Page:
Blepharitis or conjunctivitis
Contact + Standard
n/a
Use Contact Precautions if there is copious drainage.
Vaccinia (adverse events following vaccination)
Iritis or keratitis
Standard
n/a n/a
Vaccinia (adverse events following vaccination)
Vaccinia-associated erythema multiforme (Stevens Johnson Syndrome)
Standard
n/a
Not an infectious condition.
Vaccinia  (adverse events following vaccination)
Secondary bacterial infection (e.g., S. aureus, group A beta hemolytic Streptococcus)
Standard + Contact
n/a
Follow organism-specific (strep, staph most frequent) recommendations and consider magnitude of drainage.
Varicella Zoster
Airborne + Contact + Standard
Until lesions dry and crusted

Susceptible HCWs should not enter room if immune caregivers are available; no recommendation for face protection of immune HCWs; no recommendation for type of protection (i.e., surgical mask or respirator) for susceptible HCWs.

In immunocompromised host with varicella pneumonia, prolong duration of precautions for duration of illness.

Postexposure prophylaxis: provide postexposure vaccine ASAP but within 120 hours; for susceptible exposed persons for whom vaccine is contraindicated (immunocompromised persons, pregnant women, newborns whose mother’s varicella onset is <5 days before delivery or within 48 hours after delivery) provide VZIG, when available, within 96 hours; if unavailable, use IVIG.

Use Airborne for exposed susceptible persons and exclude exposed susceptible healthcare workers beginning 8 days after first exposure until 21 days after last exposure or 28 if received VZIG, regardless of postexposure vaccination. [1036]

Variola (see Smallpox)
n/a n/a n/a
Vibrio parahaemolyticus (see Gastroenteritis)
n/a n/a n/a
Vincent’s angina (trench mouth)
Standard
n/a n/a
Viral hemorrhagic fevers due to Lassa, Ebola, Marburg, Crimean-Congo fever viruses
Droplet + Contact + Standard
Duration of illness

Ebola Virus Disease for Healthcare Workers [2014]
Update or clarification r16Update: Recommendations for healthcare workers can be found at Ebola For Clinicians.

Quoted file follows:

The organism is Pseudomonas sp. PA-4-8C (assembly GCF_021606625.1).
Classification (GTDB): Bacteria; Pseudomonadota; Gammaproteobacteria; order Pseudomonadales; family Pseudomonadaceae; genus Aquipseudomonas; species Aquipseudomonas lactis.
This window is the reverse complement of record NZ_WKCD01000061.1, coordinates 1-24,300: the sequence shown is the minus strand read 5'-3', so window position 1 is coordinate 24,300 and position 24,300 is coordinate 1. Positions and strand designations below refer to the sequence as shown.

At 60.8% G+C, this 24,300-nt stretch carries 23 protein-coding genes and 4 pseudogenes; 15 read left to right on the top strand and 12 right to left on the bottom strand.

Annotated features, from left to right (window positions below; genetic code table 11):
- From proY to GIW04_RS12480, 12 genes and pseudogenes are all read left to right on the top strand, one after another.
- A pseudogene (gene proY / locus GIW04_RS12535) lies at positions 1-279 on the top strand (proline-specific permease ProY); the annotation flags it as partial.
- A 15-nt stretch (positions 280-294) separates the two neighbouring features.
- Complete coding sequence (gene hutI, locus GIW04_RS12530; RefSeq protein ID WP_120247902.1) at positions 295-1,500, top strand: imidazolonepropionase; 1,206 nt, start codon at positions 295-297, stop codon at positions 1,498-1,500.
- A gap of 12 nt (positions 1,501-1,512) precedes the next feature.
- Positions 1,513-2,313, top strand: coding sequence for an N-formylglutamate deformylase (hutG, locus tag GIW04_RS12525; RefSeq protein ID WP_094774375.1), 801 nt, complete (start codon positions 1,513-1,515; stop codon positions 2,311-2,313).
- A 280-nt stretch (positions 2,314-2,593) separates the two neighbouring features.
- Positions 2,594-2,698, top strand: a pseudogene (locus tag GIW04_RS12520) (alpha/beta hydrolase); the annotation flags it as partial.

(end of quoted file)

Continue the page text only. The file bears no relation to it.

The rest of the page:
(accessed September 2018).

Single-patient room preferred. Emphasize:

  1. use of sharps safety devices and safe work practices,
  2. hand hygiene;
  3. barrier protection against blood and body fluids upon entry into room (single gloves and fluid-resistant or impermeable gown, face/eye protection with masks, goggles or face shields); and
  4. appropriate waste handling.

Use N95 or higher respirators when performing aerosol-generating procedures. Largest viral load in final stages of illness when hemorrhage may occur; additional PPE, including double gloves, leg and shoe coverings may be used, especially in resource-limited settings where options for cleaning and laundry are limited. Notify public health officials immediately if Ebola is suspected [212, 314, 740, 772]. Also see Table 3C for Ebola as a bioterrorism agent.

Viral respiratory diseases (not covered elsewhere)
Adults
Standard
n/a n/a
Viral respiratory diseases (not covered elsewhere)
Infants and young children (see Respiratory infectious disease, acute)
n/a n/a n/a

 Top of Page

W

Diseases beginning with the letter W, precaution type, duration, and comments.
Infection/Condition Type of Precaution Duration of Precaution Precautions/Comments
Whooping cough (see Pertussis)
n/a n/a n/a
Wound infections
Major
Contact + Standard
Duration of illness
Until drainage stops or can be contained by dressing.
Wound infections
Minor or limited
Standard
n/a
If dressing covers and contains drainage.

 Top of Page

Y

Diseases beginning with the letter Y, precaution type, duration, and comments.
Infection/Condition Type of Precaution Duration of Precaution Precautions/Comments
Yersinia enterocolitica Gastroenteritis (see Gastroenteritis)
n/a n/a n/a

 Top of Page

Z

Diseases beginning with the letter Z, precaution type, duration, and comments.
Infection/Condition Type of Precaution Duration of Precaution Precautions/Comments
Zoster (varicella-zoster) (see Herpes Zoster)
n/a n/a n/a
Zygomycosis (phycomycosis, mucormycosis)
Standard
n/a
Not transmitted person-to-person.

 Top of Page

TOP